Indianapolis-born trombonist/composer J. J. Johnson virtually reinvented the trombone for the purposes of postwar jazz.  A perfectionist in the realm of music and a man utterly dedicated to making the trombone do what he wanted, Johnson evolved a level of expertise previously undreamed of in jazz, his smooth delivery of the most complex passages amazing his peers.  Johnson was also the man to bring bebop harmonic and rhythmic practice to the instrument.
Johnson began trombone in his early teens, and by his late teens was playing in territory bands, meeting Fats Navarro on the way, before playing with Benny Carter’s band from 1942 to 1945.  Recordings of his style in this period show him to be evolving his later style but retaining large portions of the effusive swing trombone approach as favored by Trummy Young.  After a stint with Basie during 1945-46, Johnson began working in small groups on New York’s 52nd St, revealing his evolved style among the boppers who were now his favored company.  Johnson was kept busy in such circles, but by the early 1950’s he was struggling for work and for a time dropped out of the music business.  A 1954 idea for a twin-trombone-fronted small group paired Johnson with fellow bopper Kai Winding and proved unexpectedly successful, the band becoming a top draw across the US and selling thousands of records worldwide.  In this period Johnson’s composition, “Lament,” appeared on the “Miles Ahead” {album}, while “Poem for Brass” was recorded by Gunther Schuller and Dimitri Metropolis in 1956.  Other works continued to be commissioned, notably for Dizzy Gillespie, who took a lead role in the recording of the orchestral “Perceptions” in the early 1960’s.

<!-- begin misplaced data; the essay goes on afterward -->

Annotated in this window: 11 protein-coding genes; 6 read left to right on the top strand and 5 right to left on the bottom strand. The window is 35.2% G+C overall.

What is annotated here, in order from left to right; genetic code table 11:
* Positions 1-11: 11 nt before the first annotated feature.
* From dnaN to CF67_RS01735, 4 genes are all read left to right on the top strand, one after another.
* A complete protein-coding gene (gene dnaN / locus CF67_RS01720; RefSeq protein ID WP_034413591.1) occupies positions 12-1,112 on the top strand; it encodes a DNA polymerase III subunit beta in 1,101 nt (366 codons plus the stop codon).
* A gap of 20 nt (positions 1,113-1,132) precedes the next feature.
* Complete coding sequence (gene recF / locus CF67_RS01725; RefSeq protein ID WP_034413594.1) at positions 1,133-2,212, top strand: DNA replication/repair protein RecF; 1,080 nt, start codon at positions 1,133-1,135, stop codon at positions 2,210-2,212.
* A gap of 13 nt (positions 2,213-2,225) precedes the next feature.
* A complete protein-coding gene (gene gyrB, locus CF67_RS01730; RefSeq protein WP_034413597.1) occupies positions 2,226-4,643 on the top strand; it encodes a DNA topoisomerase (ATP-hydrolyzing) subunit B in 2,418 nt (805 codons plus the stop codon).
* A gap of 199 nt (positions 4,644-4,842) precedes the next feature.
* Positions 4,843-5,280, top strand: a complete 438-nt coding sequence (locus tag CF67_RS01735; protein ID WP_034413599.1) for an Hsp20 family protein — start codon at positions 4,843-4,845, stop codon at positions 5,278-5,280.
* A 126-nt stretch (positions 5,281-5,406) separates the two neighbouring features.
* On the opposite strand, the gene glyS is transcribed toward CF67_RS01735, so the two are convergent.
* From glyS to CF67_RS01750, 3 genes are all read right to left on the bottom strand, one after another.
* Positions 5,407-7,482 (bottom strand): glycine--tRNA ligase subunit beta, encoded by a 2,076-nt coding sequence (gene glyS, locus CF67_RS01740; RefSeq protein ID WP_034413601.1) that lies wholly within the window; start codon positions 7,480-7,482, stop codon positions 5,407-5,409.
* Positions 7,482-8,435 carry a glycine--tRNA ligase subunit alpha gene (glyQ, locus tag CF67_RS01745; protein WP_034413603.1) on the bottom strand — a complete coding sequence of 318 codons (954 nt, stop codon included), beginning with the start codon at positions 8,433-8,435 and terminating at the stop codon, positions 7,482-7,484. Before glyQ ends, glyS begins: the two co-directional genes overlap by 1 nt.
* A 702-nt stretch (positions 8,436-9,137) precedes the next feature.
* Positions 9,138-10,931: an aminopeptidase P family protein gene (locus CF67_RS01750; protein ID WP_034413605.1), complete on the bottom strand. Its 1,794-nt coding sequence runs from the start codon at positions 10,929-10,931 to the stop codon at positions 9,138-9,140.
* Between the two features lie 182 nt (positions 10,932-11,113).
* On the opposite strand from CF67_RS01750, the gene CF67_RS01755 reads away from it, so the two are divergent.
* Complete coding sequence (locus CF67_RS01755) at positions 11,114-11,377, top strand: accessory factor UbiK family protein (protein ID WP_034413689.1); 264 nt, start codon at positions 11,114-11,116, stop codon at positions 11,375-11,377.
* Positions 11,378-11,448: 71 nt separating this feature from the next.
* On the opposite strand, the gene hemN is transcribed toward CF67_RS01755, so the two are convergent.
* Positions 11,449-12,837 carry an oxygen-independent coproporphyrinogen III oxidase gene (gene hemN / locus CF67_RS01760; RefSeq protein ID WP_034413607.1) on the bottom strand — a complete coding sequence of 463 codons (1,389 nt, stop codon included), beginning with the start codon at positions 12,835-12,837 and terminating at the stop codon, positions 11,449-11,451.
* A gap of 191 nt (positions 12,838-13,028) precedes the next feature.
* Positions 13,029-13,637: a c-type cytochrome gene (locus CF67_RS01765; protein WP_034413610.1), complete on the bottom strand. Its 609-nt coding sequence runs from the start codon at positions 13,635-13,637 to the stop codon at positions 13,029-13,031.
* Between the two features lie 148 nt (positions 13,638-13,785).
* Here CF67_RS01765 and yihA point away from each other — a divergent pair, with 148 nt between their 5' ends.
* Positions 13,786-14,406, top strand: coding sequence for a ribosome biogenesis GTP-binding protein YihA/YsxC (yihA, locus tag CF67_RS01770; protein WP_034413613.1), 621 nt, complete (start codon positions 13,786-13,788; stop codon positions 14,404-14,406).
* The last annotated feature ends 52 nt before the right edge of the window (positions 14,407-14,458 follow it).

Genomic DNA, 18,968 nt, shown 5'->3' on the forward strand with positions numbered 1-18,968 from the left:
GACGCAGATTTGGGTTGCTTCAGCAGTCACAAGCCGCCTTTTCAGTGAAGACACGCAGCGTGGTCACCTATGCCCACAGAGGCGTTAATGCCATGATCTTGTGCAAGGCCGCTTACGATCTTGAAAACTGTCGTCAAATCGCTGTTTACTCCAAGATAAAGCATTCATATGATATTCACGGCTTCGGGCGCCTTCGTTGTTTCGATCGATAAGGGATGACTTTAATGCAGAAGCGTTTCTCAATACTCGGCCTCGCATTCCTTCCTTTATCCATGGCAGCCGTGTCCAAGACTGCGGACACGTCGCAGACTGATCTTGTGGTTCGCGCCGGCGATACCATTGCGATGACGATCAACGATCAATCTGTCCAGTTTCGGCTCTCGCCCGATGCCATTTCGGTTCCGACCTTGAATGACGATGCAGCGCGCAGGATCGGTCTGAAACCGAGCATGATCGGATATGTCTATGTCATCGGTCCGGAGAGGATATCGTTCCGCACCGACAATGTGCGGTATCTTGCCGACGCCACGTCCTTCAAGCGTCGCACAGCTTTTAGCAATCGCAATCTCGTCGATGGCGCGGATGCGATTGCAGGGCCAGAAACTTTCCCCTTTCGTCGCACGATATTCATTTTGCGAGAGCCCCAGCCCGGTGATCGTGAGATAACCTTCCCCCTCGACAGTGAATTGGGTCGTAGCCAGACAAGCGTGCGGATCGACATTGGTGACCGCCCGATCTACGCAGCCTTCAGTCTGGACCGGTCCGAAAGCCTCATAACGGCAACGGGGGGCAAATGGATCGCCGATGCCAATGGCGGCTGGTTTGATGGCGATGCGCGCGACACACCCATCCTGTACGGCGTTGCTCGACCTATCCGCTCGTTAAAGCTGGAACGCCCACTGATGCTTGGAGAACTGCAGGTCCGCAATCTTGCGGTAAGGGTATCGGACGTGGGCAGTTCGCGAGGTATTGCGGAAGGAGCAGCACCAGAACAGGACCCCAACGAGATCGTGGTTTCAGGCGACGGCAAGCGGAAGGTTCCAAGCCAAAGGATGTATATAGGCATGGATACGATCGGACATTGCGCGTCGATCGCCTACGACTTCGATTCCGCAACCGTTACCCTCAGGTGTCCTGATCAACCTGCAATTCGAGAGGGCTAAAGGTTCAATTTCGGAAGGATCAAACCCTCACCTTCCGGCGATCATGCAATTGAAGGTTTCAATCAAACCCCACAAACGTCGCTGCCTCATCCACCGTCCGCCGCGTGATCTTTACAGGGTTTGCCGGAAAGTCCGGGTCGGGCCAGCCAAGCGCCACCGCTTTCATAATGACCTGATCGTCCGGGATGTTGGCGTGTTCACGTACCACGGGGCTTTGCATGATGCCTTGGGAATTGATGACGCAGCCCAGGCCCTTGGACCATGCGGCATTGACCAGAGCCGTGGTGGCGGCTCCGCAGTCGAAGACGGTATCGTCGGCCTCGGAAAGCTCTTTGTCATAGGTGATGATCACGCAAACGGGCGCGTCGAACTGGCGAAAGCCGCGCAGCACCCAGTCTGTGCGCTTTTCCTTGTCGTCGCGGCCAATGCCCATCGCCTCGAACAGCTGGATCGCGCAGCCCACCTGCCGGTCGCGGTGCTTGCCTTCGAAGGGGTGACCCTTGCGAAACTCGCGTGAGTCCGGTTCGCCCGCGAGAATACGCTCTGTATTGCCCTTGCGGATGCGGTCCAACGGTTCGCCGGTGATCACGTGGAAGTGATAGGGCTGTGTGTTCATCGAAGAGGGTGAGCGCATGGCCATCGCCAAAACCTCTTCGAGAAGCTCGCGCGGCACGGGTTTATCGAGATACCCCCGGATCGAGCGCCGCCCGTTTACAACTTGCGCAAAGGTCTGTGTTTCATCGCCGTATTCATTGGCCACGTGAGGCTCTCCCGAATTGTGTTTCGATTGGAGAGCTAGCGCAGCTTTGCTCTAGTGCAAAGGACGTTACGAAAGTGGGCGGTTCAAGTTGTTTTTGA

By the mid-1960’s Johnson had formed his own group again and was making small group recordings revealing a new aggression and expansiveness in his approach as demonstrated by the modal pieces on “Proof Positive.”  He moved to the west coast in the 1970’s, working for the next 15 years in the studios there as a highly respected film and soundtrack composer. Johnson kept his trombone lip, however, regularly touring and recording to a consistently high standard before retiring in late 1996.  Later, he was diagnosed with prostate cancer, and tragically committed suicide in 2001.
The above taken from: “The Encyclopedia of Jazz & Blues” by Keith Shadwick
For an excellent example of Johnson’s technique, go to You Tube:
Some of the J. J. Johnson CD’s in the Maneiri collection:
          The eminent J. J. Johnson (Vols. 1 & 2)
          Birth of the Cool


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